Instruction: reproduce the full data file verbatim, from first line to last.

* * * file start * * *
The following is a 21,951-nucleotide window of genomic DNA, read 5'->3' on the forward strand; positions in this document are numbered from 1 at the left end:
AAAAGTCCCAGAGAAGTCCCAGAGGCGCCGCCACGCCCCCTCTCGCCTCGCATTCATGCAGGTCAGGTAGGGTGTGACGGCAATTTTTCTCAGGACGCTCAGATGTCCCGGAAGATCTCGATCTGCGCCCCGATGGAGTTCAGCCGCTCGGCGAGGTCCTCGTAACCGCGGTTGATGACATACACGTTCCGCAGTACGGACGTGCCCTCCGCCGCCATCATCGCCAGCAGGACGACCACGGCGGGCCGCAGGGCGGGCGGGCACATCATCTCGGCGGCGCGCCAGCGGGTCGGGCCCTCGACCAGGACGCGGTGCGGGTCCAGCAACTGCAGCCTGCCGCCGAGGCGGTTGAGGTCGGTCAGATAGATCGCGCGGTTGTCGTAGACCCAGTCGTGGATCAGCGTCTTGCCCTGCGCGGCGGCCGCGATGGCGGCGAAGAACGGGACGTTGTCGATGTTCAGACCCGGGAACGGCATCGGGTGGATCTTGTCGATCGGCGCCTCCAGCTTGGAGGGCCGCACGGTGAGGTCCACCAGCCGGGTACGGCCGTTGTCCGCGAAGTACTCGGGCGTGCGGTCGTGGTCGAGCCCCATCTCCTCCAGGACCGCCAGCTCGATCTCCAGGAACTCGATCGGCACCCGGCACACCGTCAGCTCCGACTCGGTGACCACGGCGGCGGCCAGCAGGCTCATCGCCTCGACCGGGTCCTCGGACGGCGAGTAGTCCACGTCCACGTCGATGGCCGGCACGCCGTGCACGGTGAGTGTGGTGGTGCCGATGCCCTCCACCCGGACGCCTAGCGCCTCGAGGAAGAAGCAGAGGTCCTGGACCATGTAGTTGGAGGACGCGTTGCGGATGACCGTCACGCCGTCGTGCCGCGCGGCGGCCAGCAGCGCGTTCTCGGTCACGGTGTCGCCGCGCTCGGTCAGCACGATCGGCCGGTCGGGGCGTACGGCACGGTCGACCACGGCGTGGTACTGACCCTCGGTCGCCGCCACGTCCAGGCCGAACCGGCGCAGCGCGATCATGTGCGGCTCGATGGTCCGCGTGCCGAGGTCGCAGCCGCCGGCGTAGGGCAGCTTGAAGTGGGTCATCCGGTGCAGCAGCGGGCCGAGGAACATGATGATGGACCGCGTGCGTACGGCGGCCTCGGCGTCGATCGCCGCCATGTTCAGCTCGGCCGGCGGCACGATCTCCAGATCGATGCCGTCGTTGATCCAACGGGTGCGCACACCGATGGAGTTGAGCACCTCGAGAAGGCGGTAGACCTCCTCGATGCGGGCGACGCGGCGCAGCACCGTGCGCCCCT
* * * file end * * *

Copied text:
The following is a 21,951-nucleotide window of genomic DNA, read 5'->3' on the forward strand; positions in this document are numbered from 1 at the left end:
AAAAGTCCCAGAGAAGTCCCAGAGGCGCCGCCACGCCCCCTCTCGCCTCGCATTCATGCAGGTCAGGTAGGGTGTGACGGCAATTTTTCTCAGGACGCTCAGATGTCCCGGAAGATCTCGATCTGCGCCCCGATGGAGTTCAGCCGCTCGGCGAGGTCCTCGTAACCGCGGTTGATGACATACACGTTCCGCAGTACGGACGTGCCCTCCGCCGCCATCATCGCCAGCAGGACGACCACGGCGGGCCGCAGGGCGGGCGGGCACATCATCTCGGCGGCGCGCCAGCGGGTCGGGCCCTCGACCAGGACGCGGTGCGGGTCCAGCAACTGCAGCCTGCCGCCGAGGCGGTTGAGGTCGGTCAGATAGATCGCGCGGTTGTCGTAGACCCAGTCGTGGATCAGCGTCTTGCCCTGCGCGGCGGCCGCGATGGCGGCGAAGAACGGGACGTTGTCGATGTTCAGACCCGGGAACGGCATCGGGTGGATCTTGTCGATCGGCGCCTCCAGCTTGGAGGGCCGCACGGTGAGGTCCACCAGCCGGGTACGGCCGTTGTCCGCGAAGTACTCGGGCGTGCGGTCGTGGTCGAGCCCCATCTCCTCCAGGACCGCCAGCTCGATCTCCAGGAACTCGATCGGCACCCGGCACACCGTCAGCTCCGACTCGGTGACCACGGCGGCGGCCAGCAGGCTCATCGCCTCGACCGGGTCCTCGGACGGCGAGTAGTCCACGTCCACGTCGATGGCCGGCACGCCGTGCACGGTGAGTGTGGTGGTGCCGATGCCCTCCACCCGGACGCCTAGCGCCTCGAGGAAGAAGCAGAGGTCCTGGACCATGTAGTTGGAGGACGCGTTGCGGATGACCGTCACGCCGTCGTGCCGCGCGGCGGCCAGCAGCGCGTTCTCGGTCACGGTGTCGCCGCGCTCGGTCAGCACGATCGGCCGGTCGGGGCGTACGGCACGGTCGACCACGGCGTGGTACTGACCCTCGGTCGCCGCCACGTCCAGGCCGAACCGGCGCAGCGCGATCATGTGCGGCTCGATGGTCCGCGTGCCGAGGTCGCAGCCGCCGGCGTAGGGCAGCTTGAAGTGGGTCATCCGGTGCAGCAGCGGGCCGAGGAACATGATGATGGACCGCGTGCGTACGGCGGCCTCGGCGTCGATCGCCGCCATGTTCAGCTCGGCCGGCGGCACGATCTCCAGATCGATGCCGTCGTTGATCCAACGGGTGCGCACACCGATGGAGTTGAGCACCTCGAGAAGGCGGTAGACCTCCTCGATGCGGGCGACGCGGCGCAGCACCGTGCGCCCCT